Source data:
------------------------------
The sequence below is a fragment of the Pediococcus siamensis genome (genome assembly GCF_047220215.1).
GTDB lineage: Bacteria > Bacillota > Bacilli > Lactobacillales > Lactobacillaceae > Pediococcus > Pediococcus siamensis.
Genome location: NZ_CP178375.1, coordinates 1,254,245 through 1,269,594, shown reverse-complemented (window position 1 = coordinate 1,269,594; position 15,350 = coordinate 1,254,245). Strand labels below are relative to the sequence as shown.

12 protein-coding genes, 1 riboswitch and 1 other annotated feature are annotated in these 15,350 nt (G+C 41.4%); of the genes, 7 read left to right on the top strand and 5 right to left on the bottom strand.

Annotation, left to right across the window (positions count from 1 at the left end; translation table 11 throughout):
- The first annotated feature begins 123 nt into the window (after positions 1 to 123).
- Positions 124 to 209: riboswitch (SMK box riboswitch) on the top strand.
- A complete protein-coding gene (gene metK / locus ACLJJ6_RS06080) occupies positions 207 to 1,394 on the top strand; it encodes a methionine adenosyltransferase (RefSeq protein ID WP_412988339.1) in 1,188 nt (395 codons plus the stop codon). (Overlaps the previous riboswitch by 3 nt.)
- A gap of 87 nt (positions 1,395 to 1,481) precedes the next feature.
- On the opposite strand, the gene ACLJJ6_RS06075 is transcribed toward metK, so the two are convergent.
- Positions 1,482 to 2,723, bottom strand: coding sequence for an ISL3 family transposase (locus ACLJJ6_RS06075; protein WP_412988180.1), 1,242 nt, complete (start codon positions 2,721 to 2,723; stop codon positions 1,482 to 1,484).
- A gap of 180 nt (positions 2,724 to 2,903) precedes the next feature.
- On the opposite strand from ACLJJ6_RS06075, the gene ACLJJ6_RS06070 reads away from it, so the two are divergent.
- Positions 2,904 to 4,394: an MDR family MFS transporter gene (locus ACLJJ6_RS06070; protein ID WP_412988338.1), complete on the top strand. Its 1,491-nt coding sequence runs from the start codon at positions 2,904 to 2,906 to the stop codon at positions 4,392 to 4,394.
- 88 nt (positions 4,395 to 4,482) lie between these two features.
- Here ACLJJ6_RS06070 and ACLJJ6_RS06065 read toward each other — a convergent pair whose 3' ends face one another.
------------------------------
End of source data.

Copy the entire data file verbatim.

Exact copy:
The sequence below is a fragment of the Pediococcus siamensis genome (genome assembly GCF_047220215.1).
GTDB lineage: Bacteria > Bacillota > Bacilli > Lactobacillales > Lactobacillaceae > Pediococcus > Pediococcus siamensis.
Genome location: NZ_CP178375.1, coordinates 1,254,245 through 1,269,594, shown reverse-complemented (window position 1 = coordinate 1,269,594; position 15,350 = coordinate 1,254,245). Strand labels below are relative to the sequence as shown.

12 protein-coding genes, 1 riboswitch and 1 other annotated feature are annotated in these 15,350 nt (G+C 41.4%); of the genes, 7 read left to right on the top strand and 5 right to left on the bottom strand.

Annotation, left to right across the window (positions count from 1 at the left end; translation table 11 throughout):
- The first annotated feature begins 123 nt into the window (after positions 1 to 123).
- Positions 124 to 209: riboswitch (SMK box riboswitch) on the top strand.
- A complete protein-coding gene (gene metK / locus ACLJJ6_RS06080) occupies positions 207 to 1,394 on the top strand; it encodes a methionine adenosyltransferase (RefSeq protein ID WP_412988339.1) in 1,188 nt (395 codons plus the stop codon). (Overlaps the previous riboswitch by 3 nt.)
- A gap of 87 nt (positions 1,395 to 1,481) precedes the next feature.
- On the opposite strand, the gene ACLJJ6_RS06075 is transcribed toward metK, so the two are convergent.
- Positions 1,482 to 2,723, bottom strand: coding sequence for an ISL3 family transposase (locus ACLJJ6_RS06075; protein WP_412988180.1), 1,242 nt, complete (start codon positions 2,721 to 2,723; stop codon positions 1,482 to 1,484).
- A gap of 180 nt (positions 2,724 to 2,903) precedes the next feature.
- On the opposite strand from ACLJJ6_RS06075, the gene ACLJJ6_RS06070 reads away from it, so the two are divergent.
- Positions 2,904 to 4,394: an MDR family MFS transporter gene (locus ACLJJ6_RS06070; protein ID WP_412988338.1), complete on the top strand. Its 1,491-nt coding sequence runs from the start codon at positions 2,904 to 2,906 to the stop codon at positions 4,392 to 4,394.
- 88 nt (positions 4,395 to 4,482) lie between these two features.
- Here ACLJJ6_RS06070 and ACLJJ6_RS06065 read toward each other — a convergent pair whose 3' ends face one another.